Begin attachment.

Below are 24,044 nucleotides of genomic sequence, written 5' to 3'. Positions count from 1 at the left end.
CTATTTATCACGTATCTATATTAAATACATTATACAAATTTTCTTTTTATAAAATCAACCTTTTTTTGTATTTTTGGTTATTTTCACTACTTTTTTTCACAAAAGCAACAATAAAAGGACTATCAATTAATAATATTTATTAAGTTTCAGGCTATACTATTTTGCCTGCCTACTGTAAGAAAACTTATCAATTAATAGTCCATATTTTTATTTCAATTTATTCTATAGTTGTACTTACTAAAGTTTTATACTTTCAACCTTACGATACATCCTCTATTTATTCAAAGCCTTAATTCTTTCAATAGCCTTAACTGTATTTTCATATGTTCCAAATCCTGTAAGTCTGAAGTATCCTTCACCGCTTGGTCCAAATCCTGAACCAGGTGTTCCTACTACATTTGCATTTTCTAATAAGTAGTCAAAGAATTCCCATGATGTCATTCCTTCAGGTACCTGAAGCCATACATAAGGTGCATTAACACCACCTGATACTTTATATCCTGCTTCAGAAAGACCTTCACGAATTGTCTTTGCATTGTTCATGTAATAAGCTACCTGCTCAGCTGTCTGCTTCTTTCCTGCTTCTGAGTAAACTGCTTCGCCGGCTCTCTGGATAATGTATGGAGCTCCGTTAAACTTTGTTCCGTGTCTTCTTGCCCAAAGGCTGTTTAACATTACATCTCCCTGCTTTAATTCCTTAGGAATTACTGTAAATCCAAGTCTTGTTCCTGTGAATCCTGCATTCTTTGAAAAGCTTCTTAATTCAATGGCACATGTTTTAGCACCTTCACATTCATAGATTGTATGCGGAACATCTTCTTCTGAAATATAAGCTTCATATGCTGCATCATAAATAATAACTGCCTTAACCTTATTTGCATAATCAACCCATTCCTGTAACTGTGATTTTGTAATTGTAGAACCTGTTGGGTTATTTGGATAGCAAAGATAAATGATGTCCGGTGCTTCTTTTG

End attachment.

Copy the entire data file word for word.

Below are 24,044 nucleotides of genomic sequence, written 5' to 3'. Positions count from 1 at the left end.
CTATTTATCACGTATCTATATTAAATACATTATACAAATTTTCTTTTTATAAAATCAACCTTTTTTTGTATTTTTGGTTATTTTCACTACTTTTTTTCACAAAAGCAACAATAAAAGGACTATCAATTAATAATATTTATTAAGTTTCAGGCTATACTATTTTGCCTGCCTACTGTAAGAAAACTTATCAATTAATAGTCCATATTTTTATTTCAATTTATTCTATAGTTGTACTTACTAAAGTTTTATACTTTCAACCTTACGATACATCCTCTATTTATTCAAAGCCTTAATTCTTTCAATAGCCTTAACTGTATTTTCATATGTTCCAAATCCTGTAAGTCTGAAGTATCCTTCACCGCTTGGTCCAAATCCTGAACCAGGTGTTCCTACTACATTTGCATTTTCTAATAAGTAGTCAAAGAATTCCCATGATGTCATTCCTTCAGGTACCTGAAGCCATACATAAGGTGCATTAACACCACCTGATACTTTATATCCTGCTTCAGAAAGACCTTCACGAATTGTCTTTGCATTGTTCATGTAATAAGCTACCTGCTCAGCTGTCTGCTTCTTTCCTGCTTCTGAGTAAACTGCTTCGCCGGCTCTCTGGATAATGTATGGAGCTCCGTTAAACTTTGTTCCGTGTCTTCTTGCCCAAAGGCTGTTTAACATTACATCTCCCTGCTTTAATTCCTTAGGAATTACTGTAAATCCAAGTCTTGTTCCTGTGAATCCTGCATTCTTTGAAAAGCTTCTTAATTCAATGGCACATGTTTTAGCACCTTCACATTCATAGATTGTATGCGGAACATCTTCTTCTGAAATATAAGCTTCATATGCTGCATCATAAATAATAACTGCCTTAACCTTATTTGCATAATCAACCCATTCCTGTAACTGTGATTTTGTAATTGTAGAACCTGTTGGGTTATTTGGATAGCAAAGATAAATGATGTCCGGTGCTTCTTTTG